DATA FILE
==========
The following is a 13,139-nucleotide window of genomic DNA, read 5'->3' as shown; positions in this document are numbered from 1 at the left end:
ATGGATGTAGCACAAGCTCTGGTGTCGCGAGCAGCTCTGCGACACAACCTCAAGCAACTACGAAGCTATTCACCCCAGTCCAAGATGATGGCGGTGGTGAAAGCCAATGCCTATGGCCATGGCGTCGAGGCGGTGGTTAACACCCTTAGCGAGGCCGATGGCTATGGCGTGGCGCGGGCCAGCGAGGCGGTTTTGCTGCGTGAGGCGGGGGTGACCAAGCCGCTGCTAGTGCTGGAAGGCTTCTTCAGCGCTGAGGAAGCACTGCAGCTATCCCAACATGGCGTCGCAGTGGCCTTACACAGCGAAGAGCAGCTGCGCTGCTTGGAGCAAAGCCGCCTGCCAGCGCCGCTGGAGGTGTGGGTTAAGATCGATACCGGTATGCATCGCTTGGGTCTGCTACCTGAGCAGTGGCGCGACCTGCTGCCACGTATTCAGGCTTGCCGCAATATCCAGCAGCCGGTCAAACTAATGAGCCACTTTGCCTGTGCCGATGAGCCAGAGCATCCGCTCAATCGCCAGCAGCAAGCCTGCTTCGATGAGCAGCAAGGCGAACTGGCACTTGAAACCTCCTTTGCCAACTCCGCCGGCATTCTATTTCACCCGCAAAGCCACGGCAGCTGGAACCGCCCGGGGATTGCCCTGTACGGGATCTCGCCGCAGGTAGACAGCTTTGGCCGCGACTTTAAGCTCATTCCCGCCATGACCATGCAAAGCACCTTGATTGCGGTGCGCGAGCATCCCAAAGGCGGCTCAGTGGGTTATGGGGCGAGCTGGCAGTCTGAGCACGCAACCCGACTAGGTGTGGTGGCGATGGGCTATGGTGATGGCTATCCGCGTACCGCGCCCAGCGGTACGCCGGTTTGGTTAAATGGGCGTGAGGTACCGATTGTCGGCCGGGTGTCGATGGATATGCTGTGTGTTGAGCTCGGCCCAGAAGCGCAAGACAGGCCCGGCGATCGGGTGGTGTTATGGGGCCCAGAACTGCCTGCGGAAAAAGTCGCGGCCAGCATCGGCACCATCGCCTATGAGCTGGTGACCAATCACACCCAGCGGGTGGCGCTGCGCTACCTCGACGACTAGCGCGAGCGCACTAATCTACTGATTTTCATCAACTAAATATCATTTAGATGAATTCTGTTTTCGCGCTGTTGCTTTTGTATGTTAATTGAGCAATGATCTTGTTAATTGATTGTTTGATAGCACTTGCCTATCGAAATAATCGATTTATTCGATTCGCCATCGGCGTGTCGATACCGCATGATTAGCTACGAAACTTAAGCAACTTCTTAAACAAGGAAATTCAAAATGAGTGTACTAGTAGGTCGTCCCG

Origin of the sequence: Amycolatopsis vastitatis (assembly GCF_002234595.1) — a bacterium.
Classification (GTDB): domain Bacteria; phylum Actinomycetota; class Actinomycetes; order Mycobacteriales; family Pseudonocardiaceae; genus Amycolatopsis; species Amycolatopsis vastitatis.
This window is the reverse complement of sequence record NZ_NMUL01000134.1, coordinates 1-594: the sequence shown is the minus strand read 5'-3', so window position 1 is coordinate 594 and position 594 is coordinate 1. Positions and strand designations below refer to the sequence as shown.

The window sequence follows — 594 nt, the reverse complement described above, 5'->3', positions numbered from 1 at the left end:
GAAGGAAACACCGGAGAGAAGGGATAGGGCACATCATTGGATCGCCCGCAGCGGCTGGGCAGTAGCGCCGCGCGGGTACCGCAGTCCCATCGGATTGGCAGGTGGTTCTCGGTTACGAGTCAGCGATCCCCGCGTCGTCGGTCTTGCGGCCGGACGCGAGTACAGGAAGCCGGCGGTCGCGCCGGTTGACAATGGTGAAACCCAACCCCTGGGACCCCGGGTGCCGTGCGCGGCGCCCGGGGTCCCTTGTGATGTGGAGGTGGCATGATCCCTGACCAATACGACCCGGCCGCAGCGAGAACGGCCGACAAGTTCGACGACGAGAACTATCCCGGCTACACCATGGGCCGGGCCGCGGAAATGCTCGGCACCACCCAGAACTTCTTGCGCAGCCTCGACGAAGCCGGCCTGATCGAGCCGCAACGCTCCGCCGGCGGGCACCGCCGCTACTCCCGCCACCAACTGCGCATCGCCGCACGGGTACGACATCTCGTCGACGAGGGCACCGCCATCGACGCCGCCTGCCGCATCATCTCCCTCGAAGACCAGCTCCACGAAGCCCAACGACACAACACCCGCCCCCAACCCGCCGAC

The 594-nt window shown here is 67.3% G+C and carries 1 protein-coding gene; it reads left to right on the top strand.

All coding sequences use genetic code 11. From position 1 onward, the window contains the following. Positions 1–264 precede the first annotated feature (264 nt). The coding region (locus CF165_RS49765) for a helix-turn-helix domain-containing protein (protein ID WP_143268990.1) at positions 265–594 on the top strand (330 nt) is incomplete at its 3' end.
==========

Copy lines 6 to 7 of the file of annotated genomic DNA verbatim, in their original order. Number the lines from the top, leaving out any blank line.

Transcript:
The window sequence follows — 594 nt, the reverse complement described above, 5'->3', positions numbered from 1 at the left end:
GAAGGAAACACCGGAGAGAAGGGATAGGGCACATCATTGGATCGCCCGCAGCGGCTGGGCAGTAGCGCCGCGCGGGTACCGCAGTCCCATCGGATTGGCAGGTGGTTCTCGGTTACGAGTCAGCGATCCCCGCGTCGTCGGTCTTGCGGCCGGACGCGAGTACAGGAAGCCGGCGGTCGCGCCGGTTGACAATGGTGAAACCCAACCCCTGGGACCCCGGGTGCCGTGCGCGGCGCCCGGGGTCCCTTGTGATGTGGAGGTGGCATGATCCCTGACCAATACGACCCGGCCGCAGCGAGAACGGCCGACAAGTTCGACGACGAGAACTATCCCGGCTACACCATGGGCCGGGCCGCGGAAATGCTCGGCACCACCCAGAACTTCTTGCGCAGCCTCGACGAAGCCGGCCTGATCGAGCCGCAACGCTCCGCCGGCGGGCACCGCCGCTACTCCCGCCACCAACTGCGCATCGCCGCACGGGTACGACATCTCGTCGACGAGGGCACCGCCATCGACGCCGCCTGCCGCATCATCTCCCTCGAAGACCAGCTCCACGAAGCCCAACGACACAACACCCGCCCCCAACCCGCCGAC